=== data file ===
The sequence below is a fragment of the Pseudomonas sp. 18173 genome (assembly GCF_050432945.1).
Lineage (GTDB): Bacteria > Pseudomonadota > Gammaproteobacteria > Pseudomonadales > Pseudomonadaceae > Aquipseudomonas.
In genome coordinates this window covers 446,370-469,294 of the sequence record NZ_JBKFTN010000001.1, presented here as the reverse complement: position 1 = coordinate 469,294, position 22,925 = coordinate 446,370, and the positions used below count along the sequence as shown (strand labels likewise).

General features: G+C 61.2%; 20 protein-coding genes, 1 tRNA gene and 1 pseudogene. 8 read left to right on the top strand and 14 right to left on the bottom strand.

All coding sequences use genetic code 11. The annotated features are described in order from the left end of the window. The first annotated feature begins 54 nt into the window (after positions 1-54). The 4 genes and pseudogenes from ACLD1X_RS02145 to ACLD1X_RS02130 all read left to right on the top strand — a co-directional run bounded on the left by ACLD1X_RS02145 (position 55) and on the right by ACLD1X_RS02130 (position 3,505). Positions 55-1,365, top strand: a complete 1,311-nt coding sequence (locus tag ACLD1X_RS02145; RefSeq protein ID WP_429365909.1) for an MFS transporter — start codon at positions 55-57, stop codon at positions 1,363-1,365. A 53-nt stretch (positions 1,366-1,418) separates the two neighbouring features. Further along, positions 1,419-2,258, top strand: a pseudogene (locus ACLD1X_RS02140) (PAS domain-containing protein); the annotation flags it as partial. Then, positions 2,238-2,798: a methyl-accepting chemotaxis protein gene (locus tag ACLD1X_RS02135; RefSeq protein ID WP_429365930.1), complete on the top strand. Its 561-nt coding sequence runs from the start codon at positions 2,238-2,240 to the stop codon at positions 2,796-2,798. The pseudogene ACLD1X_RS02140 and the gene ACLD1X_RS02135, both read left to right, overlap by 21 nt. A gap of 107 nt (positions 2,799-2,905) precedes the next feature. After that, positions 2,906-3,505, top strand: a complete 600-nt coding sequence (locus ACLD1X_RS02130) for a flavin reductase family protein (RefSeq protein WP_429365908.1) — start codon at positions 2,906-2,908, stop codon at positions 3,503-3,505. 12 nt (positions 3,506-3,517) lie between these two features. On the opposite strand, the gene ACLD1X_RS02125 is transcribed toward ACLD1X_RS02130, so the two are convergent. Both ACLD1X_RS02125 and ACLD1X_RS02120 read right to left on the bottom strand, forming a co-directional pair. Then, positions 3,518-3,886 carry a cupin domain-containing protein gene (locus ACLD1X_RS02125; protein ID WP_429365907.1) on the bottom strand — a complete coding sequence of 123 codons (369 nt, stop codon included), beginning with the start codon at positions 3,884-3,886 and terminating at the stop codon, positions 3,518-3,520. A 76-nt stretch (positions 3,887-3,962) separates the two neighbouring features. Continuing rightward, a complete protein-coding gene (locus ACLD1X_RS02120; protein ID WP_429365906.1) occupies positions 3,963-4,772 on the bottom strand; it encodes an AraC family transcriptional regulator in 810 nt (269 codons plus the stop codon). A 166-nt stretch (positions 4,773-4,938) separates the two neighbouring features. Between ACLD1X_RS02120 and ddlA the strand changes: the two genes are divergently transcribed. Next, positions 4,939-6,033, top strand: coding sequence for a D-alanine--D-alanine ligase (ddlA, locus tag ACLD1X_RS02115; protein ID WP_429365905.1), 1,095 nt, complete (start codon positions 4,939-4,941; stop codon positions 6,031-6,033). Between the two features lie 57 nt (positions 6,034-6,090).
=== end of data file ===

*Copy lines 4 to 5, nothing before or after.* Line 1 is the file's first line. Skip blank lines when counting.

General features: G+C 61.2%; 20 protein-coding genes, 1 tRNA gene and 1 pseudogene. 8 read left to right on the top strand and 14 right to left on the bottom strand.

All coding sequences use genetic code 11. The annotated features are described in order from the left end of the window. The first annotated feature begins 54 nt into the window (after positions 1-54). The 4 genes and pseudogenes from ACLD1X_RS02145 to ACLD1X_RS02130 all read left to right on the top strand — a co-directional run bounded on the left by ACLD1X_RS02145 (position 55) and on the right by ACLD1X_RS02130 (position 3,505). Positions 55-1,365, top strand: a complete 1,311-nt coding sequence (locus tag ACLD1X_RS02145; RefSeq protein ID WP_429365909.1) for an MFS transporter — start codon at positions 55-57, stop codon at positions 1,363-1,365. A 53-nt stretch (positions 1,366-1,418) separates the two neighbouring features. Further along, positions 1,419-2,258, top strand: a pseudogene (locus ACLD1X_RS02140) (PAS domain-containing protein); the annotation flags it as partial. Then, positions 2,238-2,798: a methyl-accepting chemotaxis protein gene (locus tag ACLD1X_RS02135; RefSeq protein ID WP_429365930.1), complete on the top strand. Its 561-nt coding sequence runs from the start codon at positions 2,238-2,240 to the stop codon at positions 2,796-2,798. The pseudogene ACLD1X_RS02140 and the gene ACLD1X_RS02135, both read left to right, overlap by 21 nt. A gap of 107 nt (positions 2,799-2,905) precedes the next feature. After that, positions 2,906-3,505, top strand: a complete 600-nt coding sequence (locus ACLD1X_RS02130) for a flavin reductase family protein (RefSeq protein WP_429365908.1) — start codon at positions 2,906-2,908, stop codon at positions 3,503-3,505. 12 nt (positions 3,506-3,517) lie between these two features. On the opposite strand, the gene ACLD1X_RS02125 is transcribed toward ACLD1X_RS02130, so the two are convergent. Both ACLD1X_RS02125 and ACLD1X_RS02120 read right to left on the bottom strand, forming a co-directional pair. Then, positions 3,518-3,886 carry a cupin domain-containing protein gene (locus ACLD1X_RS02125; protein ID WP_429365907.1) on the bottom strand — a complete coding sequence of 123 codons (369 nt, stop codon included), beginning with the start codon at positions 3,884-3,886 and terminating at the stop codon, positions 3,518-3,520. A 76-nt stretch (positions 3,887-3,962) separates the two neighbouring features. Continuing rightward, a complete protein-coding gene (locus ACLD1X_RS02120; protein ID WP_429365906.1) occupies positions 3,963-4,772 on the bottom strand; it encodes an AraC family transcriptional regulator in 810 nt (269 codons plus the stop codon). A 166-nt stretch (positions 4,773-4,938) separates the two neighbouring features. Between ACLD1X_RS02120 and ddlA the strand changes: the two genes are divergently transcribed. Next, positions 4,939-6,033, top strand: coding sequence for a D-alanine--D-alanine ligase (ddlA, locus tag ACLD1X_RS02115; protein ID WP_429365905.1), 1,095 nt, complete (start codon positions 4,939-4,941; stop codon positions 6,031-6,033). Between the two features lie 57 nt (positions 6,034-6,090).